Four New Books From the Longhorn Universe to Read in 2019

Heirs of the Founders

By H.W. Brands, PhD ’85

New York Times best-selling author and UT history professor Brands is known for his gripping narration and colorful profiling of prominent figures in U.S. history. His latest work details how those who succeeded the founding fathers debated, dueled, and worked their way through the early formation of this country. Nicknamed “The Great Triumvirate” and the “immortal trio,” Henry Clay, John Calhoun, and Daniel Webster’s epic, yet little-known drama, shaped the government’s authority and constitutional issues that parallel problems the nation still faces today.


Go Ahead in the Rain

By Hanif Abdurraqib

In this homage to the seminal rap group A Tribe Called Quest, Abdurraqib pens the first chronicle of the award-winning, alternative hip hop pioneers. Abdurraqib, a poet and visiting writer in the MFA program at Butler University, traces the Tribe’s creative career, from the group’s debut album to its 17-year-long hiatus to its resurrection. Abdurraqib tells their story while drawing on his personal experience as a black kid growing up the ’90s who idolized the collective that would go on to revolutionize rap.


Franklin Steak

By Aaron Franklin and Jordan Mackay

Over the past 10 years, Aaron Franklin has risen to the top of the barbecue ranks as one of the most recognized pitmasters in the business. Following his best-selling book named after his wildly popular Austin restaurant, Franklin Barbecue, the chef moves from how to braise prize-winning brisket to telling readers how to season the perfect steak. This mouth-watering guide is a must-have for any carnivorous cook, detailing the difference between cattle breeds to culinary techniques to how to build your own backyard grill, producing the best steak you’ll ever make.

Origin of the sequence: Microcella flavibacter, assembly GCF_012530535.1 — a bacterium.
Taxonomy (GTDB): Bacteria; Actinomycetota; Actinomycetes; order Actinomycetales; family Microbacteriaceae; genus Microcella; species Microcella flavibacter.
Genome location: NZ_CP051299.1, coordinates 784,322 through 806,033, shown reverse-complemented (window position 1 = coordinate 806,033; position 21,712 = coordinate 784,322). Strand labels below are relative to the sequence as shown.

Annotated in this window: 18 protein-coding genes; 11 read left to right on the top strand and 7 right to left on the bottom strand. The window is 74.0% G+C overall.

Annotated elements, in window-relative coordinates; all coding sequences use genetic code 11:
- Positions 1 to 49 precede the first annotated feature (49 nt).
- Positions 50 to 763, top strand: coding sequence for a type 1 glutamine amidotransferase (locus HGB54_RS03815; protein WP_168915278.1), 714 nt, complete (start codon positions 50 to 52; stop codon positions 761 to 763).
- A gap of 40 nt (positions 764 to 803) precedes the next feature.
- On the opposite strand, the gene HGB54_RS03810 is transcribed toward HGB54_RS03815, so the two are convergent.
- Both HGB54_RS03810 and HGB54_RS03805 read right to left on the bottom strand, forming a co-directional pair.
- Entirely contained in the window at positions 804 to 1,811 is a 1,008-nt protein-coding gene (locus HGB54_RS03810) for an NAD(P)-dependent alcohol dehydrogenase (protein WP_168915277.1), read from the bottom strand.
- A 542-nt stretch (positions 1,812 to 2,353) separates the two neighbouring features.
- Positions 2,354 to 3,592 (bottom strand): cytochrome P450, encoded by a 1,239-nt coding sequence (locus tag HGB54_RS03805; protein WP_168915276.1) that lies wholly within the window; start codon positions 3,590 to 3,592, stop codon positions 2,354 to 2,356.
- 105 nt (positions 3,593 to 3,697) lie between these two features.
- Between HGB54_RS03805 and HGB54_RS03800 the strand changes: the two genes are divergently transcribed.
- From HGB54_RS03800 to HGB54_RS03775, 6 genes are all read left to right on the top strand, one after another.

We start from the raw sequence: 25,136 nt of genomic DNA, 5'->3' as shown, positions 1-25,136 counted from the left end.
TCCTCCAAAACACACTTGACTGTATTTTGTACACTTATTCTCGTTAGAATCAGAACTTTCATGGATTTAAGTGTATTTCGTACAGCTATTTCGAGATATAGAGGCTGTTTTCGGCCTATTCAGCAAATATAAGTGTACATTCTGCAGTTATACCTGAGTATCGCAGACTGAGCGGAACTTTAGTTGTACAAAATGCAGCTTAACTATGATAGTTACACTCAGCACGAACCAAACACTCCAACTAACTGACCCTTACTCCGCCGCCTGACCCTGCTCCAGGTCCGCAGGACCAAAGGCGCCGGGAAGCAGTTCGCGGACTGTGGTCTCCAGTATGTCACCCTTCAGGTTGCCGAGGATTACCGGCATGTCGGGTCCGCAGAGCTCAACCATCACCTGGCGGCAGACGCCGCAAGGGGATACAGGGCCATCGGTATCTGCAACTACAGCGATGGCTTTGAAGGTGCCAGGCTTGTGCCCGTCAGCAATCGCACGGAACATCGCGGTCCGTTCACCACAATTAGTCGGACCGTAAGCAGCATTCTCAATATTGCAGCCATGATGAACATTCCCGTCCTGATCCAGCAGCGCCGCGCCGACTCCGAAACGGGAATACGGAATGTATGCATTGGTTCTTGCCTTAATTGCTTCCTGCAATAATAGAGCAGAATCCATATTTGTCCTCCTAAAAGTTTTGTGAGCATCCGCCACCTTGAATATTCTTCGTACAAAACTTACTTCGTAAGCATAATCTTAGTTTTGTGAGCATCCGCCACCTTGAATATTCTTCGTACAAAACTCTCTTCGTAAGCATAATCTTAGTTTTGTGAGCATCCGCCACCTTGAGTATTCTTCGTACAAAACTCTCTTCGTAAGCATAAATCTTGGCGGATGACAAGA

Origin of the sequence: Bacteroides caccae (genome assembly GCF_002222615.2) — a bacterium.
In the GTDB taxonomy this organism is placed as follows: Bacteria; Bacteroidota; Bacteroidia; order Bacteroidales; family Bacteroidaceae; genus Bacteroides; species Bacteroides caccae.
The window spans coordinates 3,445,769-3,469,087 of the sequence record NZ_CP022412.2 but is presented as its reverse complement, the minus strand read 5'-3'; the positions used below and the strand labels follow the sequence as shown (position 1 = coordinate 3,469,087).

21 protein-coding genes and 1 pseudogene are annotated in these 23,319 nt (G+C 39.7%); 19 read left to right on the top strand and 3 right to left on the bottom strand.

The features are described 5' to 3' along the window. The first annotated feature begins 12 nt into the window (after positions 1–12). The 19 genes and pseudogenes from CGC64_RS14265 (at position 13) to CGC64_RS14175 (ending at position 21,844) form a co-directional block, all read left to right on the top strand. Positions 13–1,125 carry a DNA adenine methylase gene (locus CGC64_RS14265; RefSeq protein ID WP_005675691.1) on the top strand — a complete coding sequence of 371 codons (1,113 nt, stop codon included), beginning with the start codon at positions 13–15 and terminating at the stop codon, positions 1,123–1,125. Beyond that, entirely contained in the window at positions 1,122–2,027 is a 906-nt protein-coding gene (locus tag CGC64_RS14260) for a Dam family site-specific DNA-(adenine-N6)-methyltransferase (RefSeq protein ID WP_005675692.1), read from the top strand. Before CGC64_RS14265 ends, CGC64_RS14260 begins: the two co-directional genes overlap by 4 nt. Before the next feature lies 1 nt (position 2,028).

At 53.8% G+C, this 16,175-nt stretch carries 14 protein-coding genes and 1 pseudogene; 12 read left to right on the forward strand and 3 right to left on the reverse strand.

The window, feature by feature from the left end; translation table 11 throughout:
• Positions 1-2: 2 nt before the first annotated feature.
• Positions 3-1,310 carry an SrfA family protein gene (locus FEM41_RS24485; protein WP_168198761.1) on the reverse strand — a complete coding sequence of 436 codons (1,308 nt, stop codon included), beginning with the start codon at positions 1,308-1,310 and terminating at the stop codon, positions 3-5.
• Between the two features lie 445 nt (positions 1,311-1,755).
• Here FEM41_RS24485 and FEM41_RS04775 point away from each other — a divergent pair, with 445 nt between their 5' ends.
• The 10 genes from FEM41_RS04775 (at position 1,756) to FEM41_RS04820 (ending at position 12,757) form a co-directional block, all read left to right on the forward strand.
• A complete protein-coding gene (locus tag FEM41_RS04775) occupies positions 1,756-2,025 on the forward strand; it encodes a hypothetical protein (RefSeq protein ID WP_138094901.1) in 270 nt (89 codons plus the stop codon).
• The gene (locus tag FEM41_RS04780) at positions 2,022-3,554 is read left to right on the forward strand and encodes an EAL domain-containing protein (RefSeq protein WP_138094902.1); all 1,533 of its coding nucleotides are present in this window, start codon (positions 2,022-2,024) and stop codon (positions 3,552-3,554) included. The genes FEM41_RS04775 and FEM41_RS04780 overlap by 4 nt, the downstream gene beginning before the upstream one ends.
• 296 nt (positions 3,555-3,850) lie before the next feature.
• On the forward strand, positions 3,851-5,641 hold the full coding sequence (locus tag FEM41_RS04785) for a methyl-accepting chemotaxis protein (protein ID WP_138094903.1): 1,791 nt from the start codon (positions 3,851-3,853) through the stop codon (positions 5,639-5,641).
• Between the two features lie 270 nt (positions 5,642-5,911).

Why Karen Carpenter Matters

By Karen Tongson

Why Karen Carpenter Matters is the next book in the “Music Matters” series recently acquired by University of Texas Press, following books on musical greats The Ramones and The Beach Boys. The work explores how the singer-slash-drummer of the sibling duo The Carpenters used music to transcend cultural differences and accrue a broad global fanbase for their soft rock sound. Tongson writes the book as part personal memoir, part biography, weaving a story that reveals the intent and effects of the late musician’s short life.



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